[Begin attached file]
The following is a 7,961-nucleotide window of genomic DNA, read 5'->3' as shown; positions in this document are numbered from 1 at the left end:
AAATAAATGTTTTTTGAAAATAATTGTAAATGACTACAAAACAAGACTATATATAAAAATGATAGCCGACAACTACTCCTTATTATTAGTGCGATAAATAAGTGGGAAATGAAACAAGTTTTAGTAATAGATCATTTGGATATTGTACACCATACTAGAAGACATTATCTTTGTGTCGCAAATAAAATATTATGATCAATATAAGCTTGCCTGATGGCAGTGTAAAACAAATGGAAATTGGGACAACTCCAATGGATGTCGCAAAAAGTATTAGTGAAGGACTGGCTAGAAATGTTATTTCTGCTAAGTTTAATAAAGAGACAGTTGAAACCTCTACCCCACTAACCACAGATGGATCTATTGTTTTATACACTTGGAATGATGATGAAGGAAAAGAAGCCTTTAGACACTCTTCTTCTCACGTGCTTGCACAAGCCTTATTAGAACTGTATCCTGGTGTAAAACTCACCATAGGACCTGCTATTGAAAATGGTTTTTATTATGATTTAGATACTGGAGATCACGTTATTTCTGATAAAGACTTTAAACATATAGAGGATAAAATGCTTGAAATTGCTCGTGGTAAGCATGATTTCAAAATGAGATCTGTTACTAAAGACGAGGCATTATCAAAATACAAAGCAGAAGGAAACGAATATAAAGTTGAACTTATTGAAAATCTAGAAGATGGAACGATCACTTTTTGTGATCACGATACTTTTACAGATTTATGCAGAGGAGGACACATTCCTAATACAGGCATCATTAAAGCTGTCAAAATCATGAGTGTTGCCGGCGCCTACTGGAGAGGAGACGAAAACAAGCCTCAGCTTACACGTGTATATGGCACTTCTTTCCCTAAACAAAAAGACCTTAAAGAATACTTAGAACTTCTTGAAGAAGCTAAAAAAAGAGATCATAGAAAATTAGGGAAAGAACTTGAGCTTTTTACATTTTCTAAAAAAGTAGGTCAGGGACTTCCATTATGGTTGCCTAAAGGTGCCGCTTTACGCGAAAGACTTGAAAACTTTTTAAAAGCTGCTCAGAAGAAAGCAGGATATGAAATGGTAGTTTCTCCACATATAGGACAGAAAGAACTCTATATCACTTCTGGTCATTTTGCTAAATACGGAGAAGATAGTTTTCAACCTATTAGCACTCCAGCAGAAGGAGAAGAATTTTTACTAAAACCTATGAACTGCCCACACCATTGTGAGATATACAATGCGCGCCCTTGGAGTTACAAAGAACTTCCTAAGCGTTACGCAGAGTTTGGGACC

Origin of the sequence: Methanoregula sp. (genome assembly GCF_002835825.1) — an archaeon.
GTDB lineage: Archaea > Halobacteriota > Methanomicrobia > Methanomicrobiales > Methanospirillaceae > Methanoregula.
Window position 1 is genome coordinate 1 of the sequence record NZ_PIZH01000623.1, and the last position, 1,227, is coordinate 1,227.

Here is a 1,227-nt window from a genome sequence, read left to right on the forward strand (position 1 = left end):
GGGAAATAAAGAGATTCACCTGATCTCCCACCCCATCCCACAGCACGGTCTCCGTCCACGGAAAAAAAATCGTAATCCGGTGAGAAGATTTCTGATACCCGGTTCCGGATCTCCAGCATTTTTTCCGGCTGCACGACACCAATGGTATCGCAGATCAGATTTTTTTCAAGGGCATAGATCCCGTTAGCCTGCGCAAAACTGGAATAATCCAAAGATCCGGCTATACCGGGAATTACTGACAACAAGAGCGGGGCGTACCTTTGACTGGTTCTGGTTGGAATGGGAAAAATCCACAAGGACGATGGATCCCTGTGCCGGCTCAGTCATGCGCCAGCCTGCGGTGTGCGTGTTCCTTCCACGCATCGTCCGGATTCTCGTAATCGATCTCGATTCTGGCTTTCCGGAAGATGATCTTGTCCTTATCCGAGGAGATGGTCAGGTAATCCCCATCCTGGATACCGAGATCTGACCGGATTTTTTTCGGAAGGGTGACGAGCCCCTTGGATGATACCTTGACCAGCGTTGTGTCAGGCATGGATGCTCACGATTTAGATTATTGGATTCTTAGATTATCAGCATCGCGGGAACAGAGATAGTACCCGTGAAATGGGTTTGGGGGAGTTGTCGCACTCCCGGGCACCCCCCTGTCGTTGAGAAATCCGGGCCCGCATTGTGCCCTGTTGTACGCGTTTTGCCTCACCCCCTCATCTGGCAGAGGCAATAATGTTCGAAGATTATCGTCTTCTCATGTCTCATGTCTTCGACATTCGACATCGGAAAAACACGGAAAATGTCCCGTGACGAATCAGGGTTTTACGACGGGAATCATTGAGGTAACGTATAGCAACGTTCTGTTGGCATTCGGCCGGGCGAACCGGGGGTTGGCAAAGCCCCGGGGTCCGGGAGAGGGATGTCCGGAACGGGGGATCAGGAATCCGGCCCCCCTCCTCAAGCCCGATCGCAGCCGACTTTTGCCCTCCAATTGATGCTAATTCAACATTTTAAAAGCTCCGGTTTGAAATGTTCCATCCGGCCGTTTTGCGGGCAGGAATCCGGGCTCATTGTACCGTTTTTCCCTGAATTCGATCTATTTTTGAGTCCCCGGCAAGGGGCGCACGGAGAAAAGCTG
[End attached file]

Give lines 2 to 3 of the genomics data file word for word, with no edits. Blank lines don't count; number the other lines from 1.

AAATAAATGTTTTTTGAAAATAATTGTAAATGACTACAAAACAAGACTATATATAAAAATGATAGCCGACAACTACTCCTTATTATTAGTGCGATAAATAAGTGGGAAATGAAACAAGTTTTAGTAATAGATCATTTGGATATTGTACACCATACTAGAAGACATTATCTTTGTGTCGCAAATAAAATATTATGATCAATATAAGCTTGCCTGATGGCAGTGTAAAACAAATGGAAATTGGGACAACTCCAATGGATGTCGCAAAAAGTATTAGTGAAGGACTGGCTAGAAATGTTATTTCTGCTAAGTTTAATAAAGAGACAGTTGAAACCTCTACCCCACTAACCACAGATGGATCTATTGTTTTATACACTTGGAATGATGATGAAGGAAAAGAAGCCTTTAGACACTCTTCTTCTCACGTGCTTGCACAAGCCTTATTAGAACTGTATCCTGGTGTAAAACTCACCATAGGACCTGCTATTGAAAATGGTTTTTATTATGATTTAGATACTGGAGATCACGTTATTTCTGATAAAGACTTTAAACATATAGAGGATAAAATGCTTGAAATTGCTCGTGGTAAGCATGATTTCAAAATGAGATCTGTTACTAAAGACGAGGCATTATCAAAATACAAAGCAGAAGGAAACGAATATAAAGTTGAACTTATTGAAAATCTAGAAGATGGAACGATCACTTTTTGTGATCACGATACTTTTACAGATTTATGCAGAGGAGGACACATTCCTAATACAGGCATCATTAAAGCTGTCAAAATCATGAGTGTTGCCGGCGCCTACTGGAGAGGAGACGAAAACAAGCCTCAGCTTACACGTGTATATGGCACTTCTTTCCCTAAACAAAAAGACCTTAAAGAATACTTAGAACTTCTTGAAGAAGCTAAAAAAAGAGATCATAGAAAATTAGGGAAAGAACTTGAGCTTTTTACATTTTCTAAAAAAGTAGGTCAGGGACTTCCATTATGGTTGCCTAAAGGTGCCGCTTTACGCGAAAGACTTGAAAACTTTTTAAAAGCTGCTCAGAAGAAAGCAGGATATGAAATGGTAGTTTCTCCACATATAGGACAGAAAGAACTCTATATCACTTCTGGTCATTTTGCTAAATACGGAGAAGATAGTTTTCAACCTATTAGCACTCCAGCAGAAGGAGAAGAATTTTTACTAAAACCTATGAACTGCCCACACCATTGTGAGATATACAATGCGCGCCCTTGGAGTTACAAAGAACTTCCTAAGCGTTACGCAGAGTTTGGGACC

Origin of the sequence: Methanoregula sp. (genome assembly GCF_002835825.1) — an archaeon.